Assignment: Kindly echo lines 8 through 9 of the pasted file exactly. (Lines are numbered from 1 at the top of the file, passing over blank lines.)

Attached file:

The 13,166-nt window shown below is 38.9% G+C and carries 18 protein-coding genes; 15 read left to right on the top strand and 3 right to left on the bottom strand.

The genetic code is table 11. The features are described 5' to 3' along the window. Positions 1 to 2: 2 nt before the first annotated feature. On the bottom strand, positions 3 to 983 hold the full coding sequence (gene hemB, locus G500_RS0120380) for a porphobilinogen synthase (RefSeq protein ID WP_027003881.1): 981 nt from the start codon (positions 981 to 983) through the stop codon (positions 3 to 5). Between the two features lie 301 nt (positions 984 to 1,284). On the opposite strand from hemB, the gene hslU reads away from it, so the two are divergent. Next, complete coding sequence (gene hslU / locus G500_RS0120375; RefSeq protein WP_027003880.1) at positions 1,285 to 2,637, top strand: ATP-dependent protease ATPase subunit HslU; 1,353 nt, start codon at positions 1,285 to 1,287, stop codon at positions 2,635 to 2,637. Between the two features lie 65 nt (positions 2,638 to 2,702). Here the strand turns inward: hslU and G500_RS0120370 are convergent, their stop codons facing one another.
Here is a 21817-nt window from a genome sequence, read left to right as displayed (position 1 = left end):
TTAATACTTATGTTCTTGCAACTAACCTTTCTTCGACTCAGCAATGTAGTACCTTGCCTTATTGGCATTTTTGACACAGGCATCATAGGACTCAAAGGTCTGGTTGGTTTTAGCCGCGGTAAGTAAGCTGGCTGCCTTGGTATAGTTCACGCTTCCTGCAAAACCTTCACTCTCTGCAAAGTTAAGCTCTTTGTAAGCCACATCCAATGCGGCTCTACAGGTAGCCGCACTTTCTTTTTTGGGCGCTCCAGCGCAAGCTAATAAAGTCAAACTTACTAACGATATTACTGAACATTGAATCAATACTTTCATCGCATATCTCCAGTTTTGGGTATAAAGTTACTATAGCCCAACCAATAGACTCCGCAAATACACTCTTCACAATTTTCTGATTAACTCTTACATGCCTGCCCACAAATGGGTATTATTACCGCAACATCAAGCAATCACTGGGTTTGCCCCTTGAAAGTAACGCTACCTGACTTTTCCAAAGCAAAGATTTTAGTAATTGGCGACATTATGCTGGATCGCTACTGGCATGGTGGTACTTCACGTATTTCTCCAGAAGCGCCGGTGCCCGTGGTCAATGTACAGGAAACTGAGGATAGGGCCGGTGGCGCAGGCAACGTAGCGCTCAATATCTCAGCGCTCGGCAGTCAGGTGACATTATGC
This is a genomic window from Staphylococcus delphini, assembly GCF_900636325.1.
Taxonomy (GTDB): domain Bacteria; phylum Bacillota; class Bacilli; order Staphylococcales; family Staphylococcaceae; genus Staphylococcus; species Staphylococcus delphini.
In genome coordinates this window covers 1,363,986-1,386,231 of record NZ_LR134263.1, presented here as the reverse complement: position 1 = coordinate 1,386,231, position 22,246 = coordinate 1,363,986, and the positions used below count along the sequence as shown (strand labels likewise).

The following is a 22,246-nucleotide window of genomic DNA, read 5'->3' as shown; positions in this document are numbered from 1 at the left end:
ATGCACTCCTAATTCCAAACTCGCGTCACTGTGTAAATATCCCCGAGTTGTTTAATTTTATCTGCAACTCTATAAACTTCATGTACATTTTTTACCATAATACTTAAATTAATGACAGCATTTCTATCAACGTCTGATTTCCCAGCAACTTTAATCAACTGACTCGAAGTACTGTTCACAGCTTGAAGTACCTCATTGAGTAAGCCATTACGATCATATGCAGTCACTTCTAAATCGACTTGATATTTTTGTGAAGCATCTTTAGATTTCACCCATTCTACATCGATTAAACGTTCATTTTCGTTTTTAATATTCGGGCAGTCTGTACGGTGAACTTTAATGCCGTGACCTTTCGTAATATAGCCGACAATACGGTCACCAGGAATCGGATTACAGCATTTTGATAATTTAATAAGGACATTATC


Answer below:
The following is a 22,246-nucleotide window of genomic DNA, read 5'->3' as shown; positions in this document are numbered from 1 at the left end:
ATGCACTCCTAATTCCAAACTCGCGTCACTGTGTAAATATCCCCGAGTTGTTTAATTTTATCTGCAACTCTATAAACTTCATGTACATTTTTTACCATAATACTTAAATTAATGACAGCATTTCTATCAACGTCTGATTTCCCAGCAACTTTAATCAACTGACTCGAAGTACTGTTCACAGCTTGAAGTACCTCATTGAGTAAGCCATTACGATCATATGCAGTCACTTCTAAATCGACTTGATATTTTTGTGAAGCATCTTTAGATTTCACCCATTCTACATCGATTAAACGTTCATTTTCGTTTTTAATATTCGGGCAGTCTGTACGGTGAACTTTAATGCCGTGACCTTTCGTAATATAGCCGACAATACGGTCACCAGGAATCGGATTACAGCATTTTGATAATTTAATAAGGACATTATC